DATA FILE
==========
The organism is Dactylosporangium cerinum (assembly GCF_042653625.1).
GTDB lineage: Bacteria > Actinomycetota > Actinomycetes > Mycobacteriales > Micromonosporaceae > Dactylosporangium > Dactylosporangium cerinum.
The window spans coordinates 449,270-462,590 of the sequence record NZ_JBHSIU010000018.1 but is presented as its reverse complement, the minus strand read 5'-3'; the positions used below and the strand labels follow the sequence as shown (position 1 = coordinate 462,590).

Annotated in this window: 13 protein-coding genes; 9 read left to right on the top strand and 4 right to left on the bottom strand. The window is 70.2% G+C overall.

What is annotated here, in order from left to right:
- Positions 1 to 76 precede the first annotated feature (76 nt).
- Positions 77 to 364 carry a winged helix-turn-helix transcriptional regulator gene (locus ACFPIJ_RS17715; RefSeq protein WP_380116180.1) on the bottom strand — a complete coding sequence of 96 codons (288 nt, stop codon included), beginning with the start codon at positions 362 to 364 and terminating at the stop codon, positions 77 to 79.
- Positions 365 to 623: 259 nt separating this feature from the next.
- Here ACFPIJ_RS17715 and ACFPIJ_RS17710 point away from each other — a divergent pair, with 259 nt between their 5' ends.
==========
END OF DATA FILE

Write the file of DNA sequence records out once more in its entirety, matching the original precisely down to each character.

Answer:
The organism is Dactylosporangium cerinum (assembly GCF_042653625.1).
GTDB lineage: Bacteria > Actinomycetota > Actinomycetes > Mycobacteriales > Micromonosporaceae > Dactylosporangium > Dactylosporangium cerinum.
The window spans coordinates 449,270-462,590 of the sequence record NZ_JBHSIU010000018.1 but is presented as its reverse complement, the minus strand read 5'-3'; the positions used below and the strand labels follow the sequence as shown (position 1 = coordinate 462,590).

Annotated in this window: 13 protein-coding genes; 9 read left to right on the top strand and 4 right to left on the bottom strand. The window is 70.2% G+C overall.

What is annotated here, in order from left to right:
- Positions 1 to 76 precede the first annotated feature (76 nt).
- Positions 77 to 364 carry a winged helix-turn-helix transcriptional regulator gene (locus ACFPIJ_RS17715; RefSeq protein WP_380116180.1) on the bottom strand — a complete coding sequence of 96 codons (288 nt, stop codon included), beginning with the start codon at positions 362 to 364 and terminating at the stop codon, positions 77 to 79.
- Positions 365 to 623: 259 nt separating this feature from the next.
- Here ACFPIJ_RS17715 and ACFPIJ_RS17710 point away from each other — a divergent pair, with 259 nt between their 5' ends.